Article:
Kris Letang says he doesn’t know what to expect if the NHL regular season resumes.
“I think everyone will be on the same level,” Letang said on Tuesday. “It’s going to be difficult, but at least you won’t see any difference between the teams because everyone is in the same boat. “
But it might not be positive for all teams, said Letang.
“The longer it lags, obviously, it’s difficult for teams that were playing so well, had so much momentum or would be in the [Stanley Cup] The playoffs must go on because you’ve had such a long break, “said Letang.
The Penguins (40-23-6) lost six straight games in settlement from February 20-29, but won three of their five games in March. They are third in the metropolitan division, four points behind the Washington Capitals and three behind the Philadelphia Flyers.
Pittsburgh coach Mike Sullivan said on March 31 that he believed the Penguins showed signs of returning to form in a 5-2 victory over the New Jersey Devils on March 10. Two days later, the Penguins were preparing to play the Columbus Blue Jackets at Nationwide Arena when the NHL broke the season.
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Letang, who leads the Pittsburgh defenders with 44 points (15 goals, 29 assists) in 61 games, had been following the news for a while before traveling to Columbus. During a road trip to California from February 26-29, he said he started washing his hands more frequently and keeping his distance from others more than he would otherwise.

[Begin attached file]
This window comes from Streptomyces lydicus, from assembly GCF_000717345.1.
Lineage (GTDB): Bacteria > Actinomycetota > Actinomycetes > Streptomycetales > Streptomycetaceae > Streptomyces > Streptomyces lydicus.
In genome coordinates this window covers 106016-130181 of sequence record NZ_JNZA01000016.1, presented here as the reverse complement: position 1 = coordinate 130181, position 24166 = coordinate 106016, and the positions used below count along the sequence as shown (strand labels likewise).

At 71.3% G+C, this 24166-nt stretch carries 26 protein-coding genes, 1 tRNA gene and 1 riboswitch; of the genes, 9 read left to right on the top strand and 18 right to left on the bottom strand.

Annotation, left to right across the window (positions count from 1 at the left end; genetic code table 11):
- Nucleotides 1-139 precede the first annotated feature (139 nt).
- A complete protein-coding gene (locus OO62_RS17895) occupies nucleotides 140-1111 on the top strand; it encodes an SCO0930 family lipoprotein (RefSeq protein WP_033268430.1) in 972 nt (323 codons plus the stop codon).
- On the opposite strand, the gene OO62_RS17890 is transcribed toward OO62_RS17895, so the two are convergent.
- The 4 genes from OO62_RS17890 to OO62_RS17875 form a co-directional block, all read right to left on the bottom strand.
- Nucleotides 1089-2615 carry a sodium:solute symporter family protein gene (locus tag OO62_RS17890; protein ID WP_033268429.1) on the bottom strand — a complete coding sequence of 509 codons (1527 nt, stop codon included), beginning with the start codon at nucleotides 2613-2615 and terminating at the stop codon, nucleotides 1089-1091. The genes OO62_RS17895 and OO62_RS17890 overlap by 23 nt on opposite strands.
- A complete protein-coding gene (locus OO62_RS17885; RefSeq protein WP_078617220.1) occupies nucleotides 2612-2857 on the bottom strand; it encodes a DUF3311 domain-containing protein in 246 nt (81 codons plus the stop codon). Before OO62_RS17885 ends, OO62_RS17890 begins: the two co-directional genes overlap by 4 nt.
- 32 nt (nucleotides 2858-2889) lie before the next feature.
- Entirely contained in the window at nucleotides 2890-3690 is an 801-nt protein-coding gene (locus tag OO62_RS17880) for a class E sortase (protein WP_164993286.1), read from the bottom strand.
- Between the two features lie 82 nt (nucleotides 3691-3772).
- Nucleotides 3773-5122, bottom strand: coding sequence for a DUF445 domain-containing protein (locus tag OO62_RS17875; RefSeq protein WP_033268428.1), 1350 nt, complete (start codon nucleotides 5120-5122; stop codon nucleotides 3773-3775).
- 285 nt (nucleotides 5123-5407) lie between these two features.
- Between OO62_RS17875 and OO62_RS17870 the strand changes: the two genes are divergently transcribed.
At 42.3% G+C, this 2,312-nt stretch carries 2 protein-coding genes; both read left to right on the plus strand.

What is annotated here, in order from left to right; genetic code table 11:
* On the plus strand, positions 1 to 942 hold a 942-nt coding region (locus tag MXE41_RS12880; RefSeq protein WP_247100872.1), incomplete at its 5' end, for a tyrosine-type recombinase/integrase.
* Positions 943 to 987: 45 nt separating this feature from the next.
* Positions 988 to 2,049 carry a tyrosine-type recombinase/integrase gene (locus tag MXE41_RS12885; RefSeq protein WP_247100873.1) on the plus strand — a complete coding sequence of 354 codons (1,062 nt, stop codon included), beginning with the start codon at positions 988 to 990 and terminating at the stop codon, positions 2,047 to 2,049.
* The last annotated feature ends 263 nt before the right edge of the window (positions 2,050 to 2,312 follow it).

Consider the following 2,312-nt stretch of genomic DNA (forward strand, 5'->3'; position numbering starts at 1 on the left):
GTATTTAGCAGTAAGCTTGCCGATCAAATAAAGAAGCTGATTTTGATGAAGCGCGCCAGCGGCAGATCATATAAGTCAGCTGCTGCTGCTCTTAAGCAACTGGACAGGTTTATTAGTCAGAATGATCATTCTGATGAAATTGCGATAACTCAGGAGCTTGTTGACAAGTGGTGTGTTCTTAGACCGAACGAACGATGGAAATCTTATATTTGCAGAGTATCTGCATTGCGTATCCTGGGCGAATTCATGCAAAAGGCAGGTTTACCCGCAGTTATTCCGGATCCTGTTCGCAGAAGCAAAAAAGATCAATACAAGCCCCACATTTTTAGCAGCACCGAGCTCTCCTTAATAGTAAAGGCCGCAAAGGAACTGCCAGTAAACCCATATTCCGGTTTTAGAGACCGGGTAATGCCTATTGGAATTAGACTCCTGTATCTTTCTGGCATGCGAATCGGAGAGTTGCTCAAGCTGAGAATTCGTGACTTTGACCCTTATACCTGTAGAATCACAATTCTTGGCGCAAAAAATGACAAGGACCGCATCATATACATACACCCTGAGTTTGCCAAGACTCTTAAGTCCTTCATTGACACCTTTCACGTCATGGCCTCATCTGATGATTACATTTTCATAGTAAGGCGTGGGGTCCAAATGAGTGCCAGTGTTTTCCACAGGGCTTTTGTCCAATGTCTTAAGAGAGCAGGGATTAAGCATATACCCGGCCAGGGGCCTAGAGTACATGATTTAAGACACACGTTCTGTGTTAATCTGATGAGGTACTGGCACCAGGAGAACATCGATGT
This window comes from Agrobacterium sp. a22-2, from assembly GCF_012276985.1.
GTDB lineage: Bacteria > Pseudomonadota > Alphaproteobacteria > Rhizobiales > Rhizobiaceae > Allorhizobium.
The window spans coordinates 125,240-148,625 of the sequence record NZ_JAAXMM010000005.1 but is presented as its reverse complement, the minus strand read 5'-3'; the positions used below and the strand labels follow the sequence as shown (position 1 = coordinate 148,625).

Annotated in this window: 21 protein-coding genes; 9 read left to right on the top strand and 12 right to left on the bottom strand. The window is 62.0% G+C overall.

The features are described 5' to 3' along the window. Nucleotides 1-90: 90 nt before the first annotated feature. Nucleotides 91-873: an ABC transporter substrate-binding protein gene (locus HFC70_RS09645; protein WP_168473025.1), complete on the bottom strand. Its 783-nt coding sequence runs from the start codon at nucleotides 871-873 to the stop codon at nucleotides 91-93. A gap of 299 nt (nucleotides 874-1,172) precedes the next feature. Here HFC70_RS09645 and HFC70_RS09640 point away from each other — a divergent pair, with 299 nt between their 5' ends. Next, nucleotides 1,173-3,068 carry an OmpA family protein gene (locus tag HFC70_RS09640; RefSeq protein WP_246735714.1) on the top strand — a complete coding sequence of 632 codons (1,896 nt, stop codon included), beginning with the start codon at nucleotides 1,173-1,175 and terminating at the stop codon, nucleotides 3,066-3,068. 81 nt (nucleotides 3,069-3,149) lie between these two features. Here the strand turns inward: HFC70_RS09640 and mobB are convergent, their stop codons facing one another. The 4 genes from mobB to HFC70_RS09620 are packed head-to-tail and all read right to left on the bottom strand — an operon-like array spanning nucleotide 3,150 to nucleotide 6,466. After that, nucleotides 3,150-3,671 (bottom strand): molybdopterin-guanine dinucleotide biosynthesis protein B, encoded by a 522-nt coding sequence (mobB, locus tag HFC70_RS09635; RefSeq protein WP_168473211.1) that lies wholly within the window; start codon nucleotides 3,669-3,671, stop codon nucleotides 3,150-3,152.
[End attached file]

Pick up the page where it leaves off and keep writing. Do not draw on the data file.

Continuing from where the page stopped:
After last playing more than a month ago, Letang said he did not know how the season should resume. In a March 26 video conference hosted by the NHL, the Penguins captain Sidney Crosby said he would be happy to come back with the playoffs.
There is no clear answer, said Letang, as it is unclear how long the break could last. Meanwhile, the triple Stanley Cup champion is using it as an offseason.
“Right now, you need to think of this period as your rest,” Letang said. “That’s how I like to see it, it’s like it’s my summer break right now. I try to build my body, I make sure upon my return that I am completely rested. It’s sort of my approach right now. … I know that everything will condense at the end of this quarantine or this self-isolation. Once we get started, it’s going to be really condensed, so I’m thinking of taking my break now. “
It’s not the same as training under normal circumstances. At the start of a typical offseason, Letang said he usually skates once or twice a week. It is the first time that it has stopped completely for a long time, he said.
“The hard part is that we don’t have access to the gyms or even if you had a place to skate, you don’t have access to these things,” said the 32-year-old. “So you end up with everything you have at home or everything you can do outside. … It can take three weeks to play and train to regain speed.
“It’s going to be difficult the first few training sessions, but we will miss it so much, you would have been at home for so long that you just wanted to go out. This is what we love to do, so it’s going to be great to be back. “
Letang said he’s looking forward to the return of hockey, but that’s not his only goal.
“People’s health is so much more important,” he said. “So that puts everything in perspective. I’ve sort of blocked the will to play hockey right now and I’m just trying to worry about what people are really going through, real difficulties. not like [time with] my family. I just hope everyone is safe. “